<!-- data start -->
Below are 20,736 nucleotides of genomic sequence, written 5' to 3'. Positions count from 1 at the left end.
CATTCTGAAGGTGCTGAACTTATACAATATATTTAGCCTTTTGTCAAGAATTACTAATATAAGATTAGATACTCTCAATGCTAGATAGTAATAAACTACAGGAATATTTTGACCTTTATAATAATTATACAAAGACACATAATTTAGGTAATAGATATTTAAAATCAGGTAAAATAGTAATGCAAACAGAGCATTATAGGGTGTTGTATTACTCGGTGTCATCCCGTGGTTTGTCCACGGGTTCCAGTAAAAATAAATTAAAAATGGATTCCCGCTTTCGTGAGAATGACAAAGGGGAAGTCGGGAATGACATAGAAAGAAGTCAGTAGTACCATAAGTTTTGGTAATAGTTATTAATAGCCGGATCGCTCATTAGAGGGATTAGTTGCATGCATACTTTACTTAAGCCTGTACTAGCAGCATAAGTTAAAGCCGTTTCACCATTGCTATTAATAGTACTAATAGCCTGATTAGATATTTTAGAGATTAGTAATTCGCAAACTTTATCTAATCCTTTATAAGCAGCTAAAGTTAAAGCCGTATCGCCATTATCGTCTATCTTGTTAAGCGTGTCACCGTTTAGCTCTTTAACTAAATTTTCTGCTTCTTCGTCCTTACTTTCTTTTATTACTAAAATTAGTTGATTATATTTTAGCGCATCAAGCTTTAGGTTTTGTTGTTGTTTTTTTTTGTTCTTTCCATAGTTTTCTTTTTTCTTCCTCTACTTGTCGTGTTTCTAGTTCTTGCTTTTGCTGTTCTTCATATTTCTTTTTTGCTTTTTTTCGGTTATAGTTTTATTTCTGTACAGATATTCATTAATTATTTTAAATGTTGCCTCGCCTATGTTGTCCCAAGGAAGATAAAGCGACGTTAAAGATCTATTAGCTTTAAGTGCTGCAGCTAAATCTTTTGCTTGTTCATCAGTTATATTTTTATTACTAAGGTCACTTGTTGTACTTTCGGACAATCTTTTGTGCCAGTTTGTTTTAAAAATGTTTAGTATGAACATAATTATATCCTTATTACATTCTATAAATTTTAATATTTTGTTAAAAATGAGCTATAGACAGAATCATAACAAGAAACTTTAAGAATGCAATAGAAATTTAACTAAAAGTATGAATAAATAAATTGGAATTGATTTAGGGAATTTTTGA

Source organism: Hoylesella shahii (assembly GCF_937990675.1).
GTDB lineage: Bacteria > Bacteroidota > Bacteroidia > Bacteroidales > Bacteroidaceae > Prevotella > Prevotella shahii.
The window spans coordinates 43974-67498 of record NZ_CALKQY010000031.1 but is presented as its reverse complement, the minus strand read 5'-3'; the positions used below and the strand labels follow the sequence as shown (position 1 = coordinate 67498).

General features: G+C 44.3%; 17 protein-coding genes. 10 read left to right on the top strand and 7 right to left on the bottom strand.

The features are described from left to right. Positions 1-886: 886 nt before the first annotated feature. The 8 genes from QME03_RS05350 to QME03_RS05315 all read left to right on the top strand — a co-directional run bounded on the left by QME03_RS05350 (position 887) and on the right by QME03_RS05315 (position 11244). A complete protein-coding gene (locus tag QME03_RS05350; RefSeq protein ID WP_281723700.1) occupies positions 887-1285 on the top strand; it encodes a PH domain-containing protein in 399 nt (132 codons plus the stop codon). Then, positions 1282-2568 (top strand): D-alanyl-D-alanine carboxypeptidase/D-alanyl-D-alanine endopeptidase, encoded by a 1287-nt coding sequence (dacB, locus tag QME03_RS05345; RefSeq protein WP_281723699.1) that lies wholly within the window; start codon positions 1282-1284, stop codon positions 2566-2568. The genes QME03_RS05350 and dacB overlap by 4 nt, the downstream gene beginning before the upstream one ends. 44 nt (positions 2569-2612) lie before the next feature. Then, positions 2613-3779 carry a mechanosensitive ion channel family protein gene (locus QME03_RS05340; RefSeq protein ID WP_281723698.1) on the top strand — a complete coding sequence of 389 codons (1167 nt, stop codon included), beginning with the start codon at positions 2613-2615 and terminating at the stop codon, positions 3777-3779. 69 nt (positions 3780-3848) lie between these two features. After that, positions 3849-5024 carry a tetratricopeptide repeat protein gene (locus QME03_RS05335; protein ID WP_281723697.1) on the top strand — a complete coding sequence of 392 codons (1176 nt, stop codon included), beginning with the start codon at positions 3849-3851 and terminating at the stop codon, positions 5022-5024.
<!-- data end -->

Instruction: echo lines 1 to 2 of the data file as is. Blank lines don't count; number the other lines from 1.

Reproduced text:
Below are 20,736 nucleotides of genomic sequence, written 5' to 3'. Positions count from 1 at the left end.
CATTCTGAAGGTGCTGAACTTATACAATATATTTAGCCTTTTGTCAAGAATTACTAATATAAGATTAGATACTCTCAATGCTAGATAGTAATAAACTACAGGAATATTTTGACCTTTATAATAATTATACAAAGACACATAATTTAGGTAATAGATATTTAAAATCAGGTAAAATAGTAATGCAAACAGAGCATTATAGGGTGTTGTATTACTCGGTGTCATCCCGTGGTTTGTCCACGGGTTCCAGTAAAAATAAATTAAAAATGGATTCCCGCTTTCGTGAGAATGACAAAGGGGAAGTCGGGAATGACATAGAAAGAAGTCAGTAGTACCATAAGTTTTGGTAATAGTTATTAATAGCCGGATCGCTCATTAGAGGGATTAGTTGCATGCATACTTTACTTAAGCCTGTACTAGCAGCATAAGTTAAAGCCGTTTCACCATTGCTATTAATAGTACTAATAGCCTGATTAGATATTTTAGAGATTAGTAATTCGCAAACTTTATCTAATCCTTTATAAGCAGCTAAAGTTAAAGCCGTATCGCCATTATCGTCTATCTTGTTAAGCGTGTCACCGTTTAGCTCTTTAACTAAATTTTCTGCTTCTTCGTCCTTACTTTCTTTTATTACTAAAATTAGTTGATTATATTTTAGCGCATCAAGCTTTAGGTTTTGTTGTTGTTTTTTTTTGTTCTTTCCATAGTTTTCTTTTTTCTTCCTCTACTTGTCGTGTTTCTAGTTCTTGCTTTTGCTGTTCTTCATATTTCTTTTTTGCTTTTTTTCGGTTATAGTTTTATTTCTGTACAGATATTCATTAATTATTTTAAATGTTGCCTCGCCTATGTTGTCCCAAGGAAGATAAAGCGACGTTAAAGATCTATTAGCTTTAAGTGCTGCAGCTAAATCTTTTGCTTGTTCATCAGTTATATTTTTATTACTAAGGTCACTTGTTGTACTTTCGGACAATCTTTTGTGCCAGTTTGTTTTAAAAATGTTTAGTATGAACATAATTATATCCTTATTACATTCTATAAATTTTAATATTTTGTTAAAAATGAGCTATAGACAGAATCATAACAAGAAACTTTAAGAATGCAATAGAAATTTAACTAAAAGTATGAATAAATAAATTGGAATTGATTTAGGGAATTTTTGA